Acceleration of the container

1. Feb 6, 2014

utkarshakash

1. The problem statement, all variables and given/known data
A light container is kept on a horizontal rough surface of coefficient of friction μ=Sh/V. A very small hole of area S is made at depth 'h'. Water of volume 'V' is filled in the container. The friction is not sufficient to keep the container at rest. The acceleration of the container initially is?

3. The attempt at a solution
Velocity of efflux = √2gh

Force on container = rate of change of momentum.
Let density of water be ρ. Total mass = ρV.
After time Δt, change in mass of container=ρS(√2gh)Δt.
Maximum frictional force = μmg, where m is mass of container at any time.

Edit:
$a = \mu m(t) g - \dfrac{\delta m}{m_i - \delta m}$
Substituting the values does not give correct answer.

Last edited: Feb 6, 2014
2. Feb 6, 2014

BvU

Work things out using symbols for what you don't know. It may well be that they cancel by the time you have an expression for the inital a. A "light" container is probably a container that weighs a lot less than its contents, so if that mass does not cancel out, ignore it.

3. Feb 6, 2014

utkarshakash

I have edited my original post. Please see it.

4. Feb 6, 2014

BvU

Your editing confuses. What happened to the momentum balance you mentioned?
In the "a = .." expression I see one term with the dimension of force and one term with no dimension at all. What is this ?

5. Feb 6, 2014

utkarshakash

Sorry. I think that my entire expression for a is wrong.
The net force on the container should be equal to rate of change of momentum.
Momentum = $m(t) v(t) \\ (m_i - \delta m) v(t)$

where $\delta m = ρS(√2gh)Δt$.

Now If I differentiate it wrt t,

$m(t) dv/dt + v(t) dm/dt \\ (m_i - \delta m) a + v(t) (\rho V - \rho S \sqrt{2gh} )$

But frictional force also acts. Thus
$m(t) a = \mu m(t) g - (m_i - \delta m) a + v(t) (\rho V - \rho S \sqrt{2gh} )$

Do you think I'm going right or is there anything that needs to be corrected?

6. Feb 6, 2014

BvU

Mind you, they ask for the initial acceleration. Perhaps a force balance is already enough. Just a hunch. You are concentrating on the container momentum. Anything else in the scene that carries momentum ?

7. Feb 6, 2014

BvU

Something else:
My suspicion is that S1 $\ne$ S2 but h1 = h2 and V1 = V2. Wrong ? S1 = S2 is also a resonable possibility: they want to make it easy for us.

8. Feb 6, 2014

utkarshakash

The water which is coming out. You said about force balance. If force is balanced, how is the container accelerating?

9. Feb 6, 2014

BvU

One goes one way, the other goes the other way. Total momentum conserved.
Compare with accelerating rockets in deep space: shoot away some exhaust gas and you accelerate in the other direction.

10. Feb 6, 2014

utkarshakash

But frictional force also acts on the system. So how is the momentum conserved? Also If I assume that it is conserved, how will it give me initial acceleration?

11. Feb 7, 2014

BvU

That's the nice thing about his exercise: they ask for the initial acceleration. Situation $t < 0$: friction is zero. Situation $t \ge 0$: max friction given by $\mu F_N = \mu S_1h/V * \rho V \ g= \mu g h S_1$

Now the other side. Chap who makes the hole gets blown away by a big fat water jet (unless he stands aside). Fat enough to move the container, they say. I had big fun looking at the Jetlev videos. You know speed and mass (rate, that is!), so momentum there is known.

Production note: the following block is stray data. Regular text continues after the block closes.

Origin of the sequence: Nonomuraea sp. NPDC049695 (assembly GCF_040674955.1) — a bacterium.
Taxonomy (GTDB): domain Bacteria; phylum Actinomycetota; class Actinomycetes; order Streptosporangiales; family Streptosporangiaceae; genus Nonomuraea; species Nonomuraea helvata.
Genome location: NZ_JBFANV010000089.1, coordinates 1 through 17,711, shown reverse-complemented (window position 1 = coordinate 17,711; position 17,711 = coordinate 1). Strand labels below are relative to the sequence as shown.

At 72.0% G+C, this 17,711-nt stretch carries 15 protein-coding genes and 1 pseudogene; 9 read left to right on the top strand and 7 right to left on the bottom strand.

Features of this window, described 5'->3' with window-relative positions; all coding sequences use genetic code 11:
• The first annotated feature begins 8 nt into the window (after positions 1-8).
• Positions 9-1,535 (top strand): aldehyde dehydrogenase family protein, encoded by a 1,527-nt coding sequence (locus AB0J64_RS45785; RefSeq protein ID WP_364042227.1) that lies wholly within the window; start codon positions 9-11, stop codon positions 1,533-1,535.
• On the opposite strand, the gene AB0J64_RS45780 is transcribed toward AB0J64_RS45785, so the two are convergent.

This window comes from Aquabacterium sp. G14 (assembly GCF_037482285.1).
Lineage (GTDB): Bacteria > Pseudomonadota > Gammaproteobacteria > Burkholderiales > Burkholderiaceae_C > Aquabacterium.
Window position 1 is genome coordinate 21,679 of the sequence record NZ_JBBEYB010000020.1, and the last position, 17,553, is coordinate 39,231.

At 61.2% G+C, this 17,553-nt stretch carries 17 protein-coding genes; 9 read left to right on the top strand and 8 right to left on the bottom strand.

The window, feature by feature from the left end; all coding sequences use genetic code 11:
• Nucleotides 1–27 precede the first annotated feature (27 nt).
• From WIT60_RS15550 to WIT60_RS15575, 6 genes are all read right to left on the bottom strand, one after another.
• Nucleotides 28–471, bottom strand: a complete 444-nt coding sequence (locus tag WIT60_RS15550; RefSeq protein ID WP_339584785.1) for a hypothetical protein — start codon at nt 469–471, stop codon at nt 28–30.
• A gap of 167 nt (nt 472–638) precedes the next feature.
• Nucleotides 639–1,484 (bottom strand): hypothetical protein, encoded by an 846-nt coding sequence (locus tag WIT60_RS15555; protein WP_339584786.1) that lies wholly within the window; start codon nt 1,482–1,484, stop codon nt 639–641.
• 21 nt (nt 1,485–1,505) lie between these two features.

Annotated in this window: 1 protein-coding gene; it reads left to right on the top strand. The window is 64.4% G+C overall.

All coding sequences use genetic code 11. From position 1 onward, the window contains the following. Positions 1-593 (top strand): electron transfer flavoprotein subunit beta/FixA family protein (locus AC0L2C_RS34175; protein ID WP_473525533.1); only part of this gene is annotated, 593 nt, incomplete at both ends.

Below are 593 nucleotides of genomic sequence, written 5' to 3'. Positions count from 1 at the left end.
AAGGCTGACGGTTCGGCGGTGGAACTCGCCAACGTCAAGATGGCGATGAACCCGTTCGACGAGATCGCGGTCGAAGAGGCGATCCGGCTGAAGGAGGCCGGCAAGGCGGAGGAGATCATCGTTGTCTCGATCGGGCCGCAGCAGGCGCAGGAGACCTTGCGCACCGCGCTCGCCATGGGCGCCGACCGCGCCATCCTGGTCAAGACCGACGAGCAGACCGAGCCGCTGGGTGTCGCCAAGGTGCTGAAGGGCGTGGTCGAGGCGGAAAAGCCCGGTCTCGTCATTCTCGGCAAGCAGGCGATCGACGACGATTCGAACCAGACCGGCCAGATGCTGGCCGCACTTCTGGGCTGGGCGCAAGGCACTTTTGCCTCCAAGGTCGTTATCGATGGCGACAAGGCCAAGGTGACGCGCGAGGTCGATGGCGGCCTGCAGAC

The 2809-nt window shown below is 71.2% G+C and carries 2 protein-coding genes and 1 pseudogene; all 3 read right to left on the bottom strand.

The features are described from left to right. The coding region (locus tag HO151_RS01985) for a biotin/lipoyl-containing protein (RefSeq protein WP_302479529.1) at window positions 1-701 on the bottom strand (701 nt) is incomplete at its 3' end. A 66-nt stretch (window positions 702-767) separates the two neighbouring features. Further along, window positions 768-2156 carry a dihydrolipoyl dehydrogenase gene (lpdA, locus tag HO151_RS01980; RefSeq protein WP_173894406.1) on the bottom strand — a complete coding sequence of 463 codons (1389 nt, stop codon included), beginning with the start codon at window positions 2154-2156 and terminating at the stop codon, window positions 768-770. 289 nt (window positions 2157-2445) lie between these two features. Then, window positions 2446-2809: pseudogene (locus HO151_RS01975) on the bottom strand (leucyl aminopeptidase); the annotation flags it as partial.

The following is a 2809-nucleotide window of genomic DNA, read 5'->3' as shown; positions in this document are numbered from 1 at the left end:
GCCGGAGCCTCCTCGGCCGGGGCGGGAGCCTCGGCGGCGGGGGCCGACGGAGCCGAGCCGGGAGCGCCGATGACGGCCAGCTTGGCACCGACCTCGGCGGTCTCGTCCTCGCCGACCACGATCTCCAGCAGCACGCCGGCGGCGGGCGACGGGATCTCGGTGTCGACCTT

(subtle: from the OP I have to guess that speed is $\sqrt{2gh}$, not $\sqrt 2 gh$...)

Now assume the container accelerates; write down the momentum balance. Make up your mind about $S_1 = S_2$ or $S_1 \ne S_2$. First case is a piece of cake, second leaves you with a condition on $S_2/ S_1$ (because a can't be <0). I find the latter more realistic, but who cares.

Last edited: Feb 7, 2014
12. Feb 7, 2014

utkarshakash

Sorry for this but I'm having a hard time understanding your post. You are saying about momentum balance. Now let's say the container gains a speed v. The water coming out of the hole has a speed $\sqrt{2gh}$. But what about the masses? We are talking about the situation at t=0. So water just starts flowing out and no appreciable change in mass of container is observed. Really confused

13. Feb 7, 2014

BvU

What is the momentum of the water coming out of the hole? If you can't tell it in kg m/s, then express it in kg m/s per second.....

14. Feb 7, 2014

utkarshakash

$m\sqrt{2gh}$

But my question is what do you substitute for mass? Since the situation is at time t=0 no water has come out of the hole yet. If, suppose, Δt time has passed, then mass of the water flown out the hole is $\rho S_1 Δt$.

Last edited: Feb 7, 2014
15. Feb 8, 2014

haruspex

Quite so. The force is the rate of change of momentum. How much momentum is added to the jet of water in time Δt?

16. Feb 8, 2014

utkarshakash

$\rho S_1 Δt \sqrt{2gh}$

17. Feb 8, 2014

BvU

Hold it. In time $\Delta t$ the mass of the water coming out can not be $\rho S_1 Δt$ because that does not have the dimension of mass. Nor can $\rho S_1 Δt \sqrt{2gh}$ represent a momentum.

What is missing ? .... Right ! Fill it in and you have $\Delta p$ ($p$ = momentum). Divide by $\Delta t$, and you have $F={dp\over dt}$. Don't worry about the acceleration phase of the water coming out: it's so fast that it can be ignored.

18. Feb 8, 2014

utkarshakash

Sorry. The mass should be $\rho S_1 \sqrt{2gh} Δ t$.
The momentum should be $\rho S_1 (2gh) Δ t$

$F = \rho S_1 (2gh)$

19. Feb 8, 2014

BvU

So you're done. Right?

20. Feb 9, 2014

utkarshakash

No. If I write F=ma then
$a = \dfrac{\sqrt{2gh}}{Δ t}$

But this is not the answer.